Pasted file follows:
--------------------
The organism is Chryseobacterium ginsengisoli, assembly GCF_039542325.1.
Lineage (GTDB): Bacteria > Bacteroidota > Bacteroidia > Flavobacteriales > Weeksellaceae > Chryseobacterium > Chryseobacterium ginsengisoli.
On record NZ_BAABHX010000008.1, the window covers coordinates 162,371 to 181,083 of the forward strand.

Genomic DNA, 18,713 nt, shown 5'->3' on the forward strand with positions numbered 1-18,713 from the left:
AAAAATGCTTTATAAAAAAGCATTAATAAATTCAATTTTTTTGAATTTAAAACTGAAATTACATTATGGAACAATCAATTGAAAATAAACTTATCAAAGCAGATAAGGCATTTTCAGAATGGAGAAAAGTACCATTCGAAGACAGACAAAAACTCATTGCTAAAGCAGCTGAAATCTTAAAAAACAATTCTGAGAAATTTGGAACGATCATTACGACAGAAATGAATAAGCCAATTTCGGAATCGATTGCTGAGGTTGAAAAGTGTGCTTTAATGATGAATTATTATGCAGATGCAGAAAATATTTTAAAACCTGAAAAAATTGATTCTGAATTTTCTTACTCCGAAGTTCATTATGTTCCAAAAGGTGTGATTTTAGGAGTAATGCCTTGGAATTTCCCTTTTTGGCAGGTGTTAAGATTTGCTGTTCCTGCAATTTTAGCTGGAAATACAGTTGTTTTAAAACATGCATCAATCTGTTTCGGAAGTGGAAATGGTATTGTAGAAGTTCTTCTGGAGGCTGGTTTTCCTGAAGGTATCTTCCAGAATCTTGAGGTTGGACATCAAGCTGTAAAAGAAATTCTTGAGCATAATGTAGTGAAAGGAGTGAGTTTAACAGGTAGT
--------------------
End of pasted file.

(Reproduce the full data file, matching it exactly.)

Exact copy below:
The organism is Chryseobacterium ginsengisoli, assembly GCF_039542325.1.
Lineage (GTDB): Bacteria > Bacteroidota > Bacteroidia > Flavobacteriales > Weeksellaceae > Chryseobacterium > Chryseobacterium ginsengisoli.
On record NZ_BAABHX010000008.1, the window covers coordinates 162,371 to 181,083 of the forward strand.

Genomic DNA, 18,713 nt, shown 5'->3' on the forward strand with positions numbered 1-18,713 from the left:
AAAAATGCTTTATAAAAAAGCATTAATAAATTCAATTTTTTTGAATTTAAAACTGAAATTACATTATGGAACAATCAATTGAAAATAAACTTATCAAAGCAGATAAGGCATTTTCAGAATGGAGAAAAGTACCATTCGAAGACAGACAAAAACTCATTGCTAAAGCAGCTGAAATCTTAAAAAACAATTCTGAGAAATTTGGAACGATCATTACGACAGAAATGAATAAGCCAATTTCGGAATCGATTGCTGAGGTTGAAAAGTGTGCTTTAATGATGAATTATTATGCAGATGCAGAAAATATTTTAAAACCTGAAAAAATTGATTCTGAATTTTCTTACTCCGAAGTTCATTATGTTCCAAAAGGTGTGATTTTAGGAGTAATGCCTTGGAATTTCCCTTTTTGGCAGGTGTTAAGATTTGCTGTTCCTGCAATTTTAGCTGGAAATACAGTTGTTTTAAAACATGCATCAATCTGTTTCGGAAGTGGAAATGGTATTGTAGAAGTTCTTCTGGAGGCTGGTTTTCCTGAAGGTATCTTCCAGAATCTTGAGGTTGGACATCAAGCTGTAAAAGAAATTCTTGAGCATAATGTAGTGAAAGGAGTGAGTTTAACAGGTAGT